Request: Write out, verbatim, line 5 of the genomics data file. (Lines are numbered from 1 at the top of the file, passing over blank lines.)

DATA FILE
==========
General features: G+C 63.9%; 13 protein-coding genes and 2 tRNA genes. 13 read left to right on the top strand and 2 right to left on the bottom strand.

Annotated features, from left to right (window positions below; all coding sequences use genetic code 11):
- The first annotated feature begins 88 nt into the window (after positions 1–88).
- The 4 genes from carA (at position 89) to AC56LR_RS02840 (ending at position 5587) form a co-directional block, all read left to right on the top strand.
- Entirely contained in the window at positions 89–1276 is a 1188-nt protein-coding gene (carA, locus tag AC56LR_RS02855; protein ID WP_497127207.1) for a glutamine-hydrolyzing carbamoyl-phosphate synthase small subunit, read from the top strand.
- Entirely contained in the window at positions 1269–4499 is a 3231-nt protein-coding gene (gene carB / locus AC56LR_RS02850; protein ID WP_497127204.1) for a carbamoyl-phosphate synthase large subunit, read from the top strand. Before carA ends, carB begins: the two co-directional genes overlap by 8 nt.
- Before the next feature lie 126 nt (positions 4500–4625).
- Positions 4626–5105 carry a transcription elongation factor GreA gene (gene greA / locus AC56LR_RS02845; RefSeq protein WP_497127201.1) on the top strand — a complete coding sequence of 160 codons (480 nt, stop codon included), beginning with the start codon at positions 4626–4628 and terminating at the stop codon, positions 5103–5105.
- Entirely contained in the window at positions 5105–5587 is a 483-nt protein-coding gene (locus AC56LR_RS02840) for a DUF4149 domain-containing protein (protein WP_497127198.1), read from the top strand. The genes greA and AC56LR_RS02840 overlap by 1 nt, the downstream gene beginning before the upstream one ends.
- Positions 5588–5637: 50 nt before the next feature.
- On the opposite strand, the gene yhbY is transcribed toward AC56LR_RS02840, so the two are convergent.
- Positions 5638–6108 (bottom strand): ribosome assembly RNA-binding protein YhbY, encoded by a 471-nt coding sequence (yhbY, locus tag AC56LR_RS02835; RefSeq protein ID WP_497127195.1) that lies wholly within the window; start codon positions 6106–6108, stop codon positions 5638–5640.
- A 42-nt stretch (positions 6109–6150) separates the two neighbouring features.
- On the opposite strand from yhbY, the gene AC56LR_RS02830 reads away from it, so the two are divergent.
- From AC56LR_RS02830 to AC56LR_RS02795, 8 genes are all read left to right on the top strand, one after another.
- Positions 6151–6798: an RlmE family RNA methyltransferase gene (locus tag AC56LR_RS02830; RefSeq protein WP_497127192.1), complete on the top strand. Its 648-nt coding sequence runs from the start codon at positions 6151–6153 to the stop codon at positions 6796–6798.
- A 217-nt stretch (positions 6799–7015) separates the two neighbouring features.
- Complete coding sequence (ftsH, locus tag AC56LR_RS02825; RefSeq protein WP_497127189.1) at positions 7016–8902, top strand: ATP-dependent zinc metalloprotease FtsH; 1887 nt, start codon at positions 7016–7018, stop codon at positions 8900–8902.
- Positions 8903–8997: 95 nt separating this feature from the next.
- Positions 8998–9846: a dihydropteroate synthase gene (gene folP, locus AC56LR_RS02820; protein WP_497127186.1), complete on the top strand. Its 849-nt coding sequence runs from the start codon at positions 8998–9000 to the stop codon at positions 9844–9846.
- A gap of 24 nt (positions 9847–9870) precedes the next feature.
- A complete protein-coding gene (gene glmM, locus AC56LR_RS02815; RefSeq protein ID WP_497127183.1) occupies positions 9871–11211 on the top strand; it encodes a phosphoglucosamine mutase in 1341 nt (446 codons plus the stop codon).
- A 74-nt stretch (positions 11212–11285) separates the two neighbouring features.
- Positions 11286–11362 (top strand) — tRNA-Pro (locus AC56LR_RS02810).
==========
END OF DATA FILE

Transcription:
- Entirely contained in the window at positions 89–1276 is a 1188-nt protein-coding gene (carA, locus tag AC56LR_RS02855; protein ID WP_497127207.1) for a glutamine-hydrolyzing carbamoyl-phosphate synthase small subunit, read from the top strand.